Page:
As March Madness calms in Alabama, Para athletes Lang, Lalonde carry on winning ways
German and Canadian wheelchair basketball national team players balance athletics and studies on foreign soil 07 Apr 2021
Canada's Rosalie Lalonde helped her college team Alabama win the 2021 national title
ⒸAlabama Adapted Athletics
By Aryanna Prasad | For the IPC
A small town in Alabama, USA, may not seem alike an ideal hub for international athletes. The electric atmosphere from the college basketball tournament March Madness might feel foreign, with both men’s and women’s teams making exciting runs. But that is where Germany’s Katharina Lang and Canada’s Rosalie Lalonde happily find themselves these days.
Each chose to come to the University of Alabama (Alabama) in Tuscaloosa for various reasons but share one common denominator: playing wheelchair basketball at arguably the best programme in the country, while living the US student life.
"The US is the only country that has a college league," said Lalonde. "Training full-time is really hard back in our countries, so playing in the US was just the best option to be a full-time athlete and student."
With state-of-the-art accessible facilities found at Alabama, the university is one of a handful of schools offering collegiate adaptive sports. The women’s wheelchair basketball programme is one of the strongest, with the team coming off back-to-back national titles, seventh overall. For Lang and Lalonde, there is nothing like it back home.
"We get to play pretty much whenever we want," said Lang, who was part of Germany’s bronze medal squad at the 2018 World Championships. "We can go to the gym whenever we want, we have individual practices if we want to — you can't do that at home."
Lalonde explains that the support is not just in accessibility: the coaching leadership keeps athletes motivated.
"We have a structure here," she said. "The training environment is special. There's people who push you all the time, and you have to train — you can't be like, 'Oh, I'm tired today, I won't go to the gym.' No, you have to go."
Admittedly, that is not the only reason the two were drawn to Alabama.
"I knew people who came here before me, and when you come here to visit the campus, it's crazy, it's beautiful — we don't have anything like that in our home country,” Lalonde said. “Just seeing the facilities and how athletes are treated here: we're kind of superstars in the US because the college experience is so different."
Lang was recruited by German teammate and Alabama alumna Barbara Gross, and once she set foot on campus, she likened seeing the quad and athletic facilities to "being in a movie."
It is not the only movie reference that came to mind .
Lalonde, who helped Team Canada win the Lima 2019 Parapan American title, likes to remind people of a famous film character who wore the Crimson Tides’ red and white.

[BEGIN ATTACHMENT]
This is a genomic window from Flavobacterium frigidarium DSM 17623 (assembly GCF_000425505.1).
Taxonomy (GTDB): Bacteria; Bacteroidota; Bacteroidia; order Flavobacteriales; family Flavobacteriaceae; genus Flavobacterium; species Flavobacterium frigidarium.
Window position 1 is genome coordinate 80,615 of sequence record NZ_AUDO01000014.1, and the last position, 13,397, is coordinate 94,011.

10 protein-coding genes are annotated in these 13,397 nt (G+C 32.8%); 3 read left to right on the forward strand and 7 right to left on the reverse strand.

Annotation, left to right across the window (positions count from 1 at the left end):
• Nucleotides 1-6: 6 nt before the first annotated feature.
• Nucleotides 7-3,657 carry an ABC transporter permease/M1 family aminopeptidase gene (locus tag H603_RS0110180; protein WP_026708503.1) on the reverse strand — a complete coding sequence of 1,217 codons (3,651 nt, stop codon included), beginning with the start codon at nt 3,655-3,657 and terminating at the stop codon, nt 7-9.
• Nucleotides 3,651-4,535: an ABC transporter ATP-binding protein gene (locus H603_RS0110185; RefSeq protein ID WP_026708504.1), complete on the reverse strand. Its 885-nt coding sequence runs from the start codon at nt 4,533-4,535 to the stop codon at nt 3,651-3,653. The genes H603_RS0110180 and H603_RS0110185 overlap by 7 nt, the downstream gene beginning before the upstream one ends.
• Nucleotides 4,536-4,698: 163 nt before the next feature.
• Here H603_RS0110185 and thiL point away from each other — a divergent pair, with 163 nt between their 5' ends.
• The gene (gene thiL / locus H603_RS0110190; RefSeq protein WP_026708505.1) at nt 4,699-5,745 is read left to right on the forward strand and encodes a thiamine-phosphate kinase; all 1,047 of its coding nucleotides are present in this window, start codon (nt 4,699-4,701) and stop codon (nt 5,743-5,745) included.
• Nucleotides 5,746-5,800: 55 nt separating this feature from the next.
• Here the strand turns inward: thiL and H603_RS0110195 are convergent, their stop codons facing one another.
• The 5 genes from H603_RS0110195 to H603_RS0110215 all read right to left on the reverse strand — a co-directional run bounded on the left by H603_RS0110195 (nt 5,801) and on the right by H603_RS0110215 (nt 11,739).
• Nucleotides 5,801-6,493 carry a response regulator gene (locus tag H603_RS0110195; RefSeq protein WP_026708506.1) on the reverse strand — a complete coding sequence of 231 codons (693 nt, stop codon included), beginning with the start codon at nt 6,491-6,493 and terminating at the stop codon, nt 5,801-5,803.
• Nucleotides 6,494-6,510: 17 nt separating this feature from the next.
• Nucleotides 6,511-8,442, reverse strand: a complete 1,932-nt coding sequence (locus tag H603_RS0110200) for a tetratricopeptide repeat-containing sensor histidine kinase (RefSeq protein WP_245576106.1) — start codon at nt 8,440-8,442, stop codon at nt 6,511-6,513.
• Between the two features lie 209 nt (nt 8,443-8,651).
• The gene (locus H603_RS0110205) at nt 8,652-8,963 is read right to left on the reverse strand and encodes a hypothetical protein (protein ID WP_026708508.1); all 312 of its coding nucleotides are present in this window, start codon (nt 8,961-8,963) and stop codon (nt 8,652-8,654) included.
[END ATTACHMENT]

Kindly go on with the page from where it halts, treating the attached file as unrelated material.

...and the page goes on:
"Back home, [I'm] like, 'Yeah, I went to the same school as Forrest Gump,' and people are like, "Oh my God!", so it's funny," she said.
Hollywood aside, the Alabama brand has global recognition, with Lang recounting moments when she randomly heard "Roll Tide!" in Germany and Australia.
"Everyone wants to beat Bama, so it's fun to wear the jersey," the Canadian said. "Bama has a really good reputation for athletics, so it's a big honour to be a part of it."
Their part in it as wheelchair basketball players is also recognised. When the women's team won the 2021 national title this year, the entire school got an email about it, and Lang's teachers congratulated her in front of the class.
"It's awesome, because everyone knows," the German said. "Everyone is more interested in watching it. I've had a couple classmates who contacted me afterwards and asked me when they can watch the games and if there are more games or practices they can watch or go to."
Even though they are in an elite programme, they are aware of the inequities female Para athletes face.
"Basketball is a very physical contact sport, so sometimes it scares away people, but we need to understand that women are a lot stronger than people think,” Lalonde said. “It's about recruiting and changing our idea about what women can and cannot do."
The duo play for Alabama from August to May, then travel back home to play for their national teams during summer. This year, that means the Tokyo 2020 Paralympic Games, the two will go from teammates to opponents.
As Tokyo 2020 nears, Lang and Lalonde are thankful to "actually have a goal again" and "train with a purpose" following challenges with the COVID-19 pandemic.
"When you're on court, you fight for your team: there's no friendship," Lalonde laughed. "It's always fun to see Kate in international tournaments. It's just fun to have this connection and to be able to go talk to her, even if she's not on my team."